You’ve probably heard a thing or three about immutable infrastructure. It’s all the rage, and honestly it should be. It’s changing the paradigm in which software is shipped, built, and managed in a dramatic way. But what exactly is immutable infrastructure? Let’s talk about that for a minute, as with anything that gets popular, there are some core ideas behind it and some that are a bit more superfluous.
Immutable simply means something that is created and left unchanged. Immutable things are understood as is, without need to mutate them, and by that have no need to be mutable. Infrastructure of course is word taken from the domain of architecture and physical design of space, for our virtual realms of servers and software applications. Combined we have a created and unchanged set or piece of architecture for hosting applications.
Unchanging infrastructure might sound like the opposite of what you’d want in an agile environment. But what it means is that once the image is working, only a working image is deployed. When it’s time to make changes a new is created, but the previous image is still available for rollback of the environment itself. The fact that we can now create exact, versioned, timestamped versions of an entire environment removes troubleshooting broken instances almost entirely. And thanks to OS-level virtualization, which is spearheading the movement for immutable infrastructure, these images are extremely fast to deploy..
Even though one might think, well, OK, deployment is faster, but what about actual performance? In some scenarios performance on an individual instance is slower than a dedicated box, but it makes efforts to scale-out horizontally dramatically easier, providing another way to build out faster environments, not just from a faster deployment, but actually adding more machines to make processing faster.
Immutable infrastructure came into existence because of the frightening ordeal of mutable infrastructure. The real world experience of system administrators managing servers that need to have logins and accounts, managed software with mutable updates that can succeed or fail, various states of repair or disrepair, and other frustrations in traditional styles of managing infrastructure. Setting up immutable servers that are configured and setup to work once, and then only deployed as is, removes many of those issues. If a patch or update is needed, the server image is updated and a full redeployment of everything is made from an immutable context. No servers in production are patched or manipulated in a mutable way.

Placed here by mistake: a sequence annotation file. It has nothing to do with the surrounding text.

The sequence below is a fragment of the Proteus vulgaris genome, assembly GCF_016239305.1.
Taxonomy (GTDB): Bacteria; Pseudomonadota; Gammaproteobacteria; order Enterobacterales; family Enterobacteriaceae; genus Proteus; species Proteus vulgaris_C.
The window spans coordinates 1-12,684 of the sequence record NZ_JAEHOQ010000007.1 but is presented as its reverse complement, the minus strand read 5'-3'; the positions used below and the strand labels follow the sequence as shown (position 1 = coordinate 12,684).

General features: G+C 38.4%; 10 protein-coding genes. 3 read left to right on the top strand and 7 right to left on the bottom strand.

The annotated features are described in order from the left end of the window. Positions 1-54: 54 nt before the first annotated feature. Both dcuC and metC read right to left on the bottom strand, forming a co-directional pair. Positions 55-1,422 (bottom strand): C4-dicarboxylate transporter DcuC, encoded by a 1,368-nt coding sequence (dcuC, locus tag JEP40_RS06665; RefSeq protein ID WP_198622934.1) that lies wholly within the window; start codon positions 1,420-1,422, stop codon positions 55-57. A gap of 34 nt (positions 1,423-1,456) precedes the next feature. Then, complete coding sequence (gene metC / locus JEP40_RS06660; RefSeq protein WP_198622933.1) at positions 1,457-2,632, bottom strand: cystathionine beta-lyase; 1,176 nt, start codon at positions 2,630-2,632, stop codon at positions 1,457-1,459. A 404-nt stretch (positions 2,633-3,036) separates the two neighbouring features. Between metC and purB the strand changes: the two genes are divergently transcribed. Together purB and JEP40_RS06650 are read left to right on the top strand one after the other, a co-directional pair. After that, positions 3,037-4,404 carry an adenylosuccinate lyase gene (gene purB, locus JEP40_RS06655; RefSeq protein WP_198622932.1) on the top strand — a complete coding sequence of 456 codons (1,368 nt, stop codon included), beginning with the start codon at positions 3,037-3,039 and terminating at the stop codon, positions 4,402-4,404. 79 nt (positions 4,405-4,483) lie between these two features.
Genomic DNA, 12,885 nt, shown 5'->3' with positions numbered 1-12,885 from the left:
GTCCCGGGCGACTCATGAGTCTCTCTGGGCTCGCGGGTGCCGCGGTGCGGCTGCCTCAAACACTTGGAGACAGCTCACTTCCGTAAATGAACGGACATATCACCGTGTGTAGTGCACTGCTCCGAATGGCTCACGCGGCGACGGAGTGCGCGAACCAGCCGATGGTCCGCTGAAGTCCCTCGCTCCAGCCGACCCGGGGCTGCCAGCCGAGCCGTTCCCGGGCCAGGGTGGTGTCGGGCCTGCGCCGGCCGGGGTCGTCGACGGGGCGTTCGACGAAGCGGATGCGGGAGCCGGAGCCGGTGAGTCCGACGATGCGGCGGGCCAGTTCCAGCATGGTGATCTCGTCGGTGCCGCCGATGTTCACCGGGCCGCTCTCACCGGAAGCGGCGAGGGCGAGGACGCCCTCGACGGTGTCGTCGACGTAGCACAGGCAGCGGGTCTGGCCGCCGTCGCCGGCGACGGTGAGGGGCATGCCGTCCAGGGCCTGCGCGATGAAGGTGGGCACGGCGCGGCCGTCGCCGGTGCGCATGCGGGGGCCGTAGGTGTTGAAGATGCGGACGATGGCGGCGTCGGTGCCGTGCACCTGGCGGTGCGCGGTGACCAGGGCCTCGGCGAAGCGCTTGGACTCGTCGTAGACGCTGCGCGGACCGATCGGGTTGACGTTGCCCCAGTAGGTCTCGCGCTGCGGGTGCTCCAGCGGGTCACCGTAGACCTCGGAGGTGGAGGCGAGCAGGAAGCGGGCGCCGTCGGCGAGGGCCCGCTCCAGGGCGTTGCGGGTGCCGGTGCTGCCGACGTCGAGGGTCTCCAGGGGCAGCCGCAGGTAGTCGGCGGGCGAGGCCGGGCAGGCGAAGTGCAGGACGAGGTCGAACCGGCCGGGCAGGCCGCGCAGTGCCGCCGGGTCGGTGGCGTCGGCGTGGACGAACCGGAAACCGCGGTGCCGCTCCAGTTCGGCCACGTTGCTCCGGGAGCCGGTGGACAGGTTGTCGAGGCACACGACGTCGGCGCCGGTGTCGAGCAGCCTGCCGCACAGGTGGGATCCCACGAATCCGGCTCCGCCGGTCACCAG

Continuous Integration and Delivery
Traditionally, the integration and delivery of software from a developer’s machine to a production (or at least a staging) environment has been a tedious and time consuming process. It would usually involve setup of multiple servers — sometimes virtualized, sometimes not — various scripting, often extensive efforts around all of this, and it still took hours or days. Each time a system was deployed it meant running various scripts and other applications via a manually initiated process. If integration was in play, it frequently wasn’t connected to delivery in traditional environments, and still included manual intervention to get into a production environment.
With immutable infrastructure almost everything — sometimes even including production — is disposable. The idea is it can be deployed again in a matter of minutes. Sometimes a re-deployment through a complete integration cycle and delivery might take seconds. Some of the companies taking full advantage of this process include Codeship, Snap CI, CircleCI .
With the advent of continuous delivery and integration as discussed above, application deployment via immutable infrastructure has become one of the best practices of application deployment. This generally involves being able to fully script and recreate a production (or staging or UAT or other) environment in minutes. This gives the ability to rollback and push deployments to production in a matter of seconds. By proxy of building on immutable infrastructure like this it dramatically increases the ability for a team to test deployments without fear.
What immutable infrastructure provides in this space truly disrupts the way applications are deployed. The capacity to increase reliability, efficiency, and consistency within a deployed environment so that it can be recreated within minutes is invaluable. To delay will only increase the cost and time to iterate. The idea to move forward with immutability is now.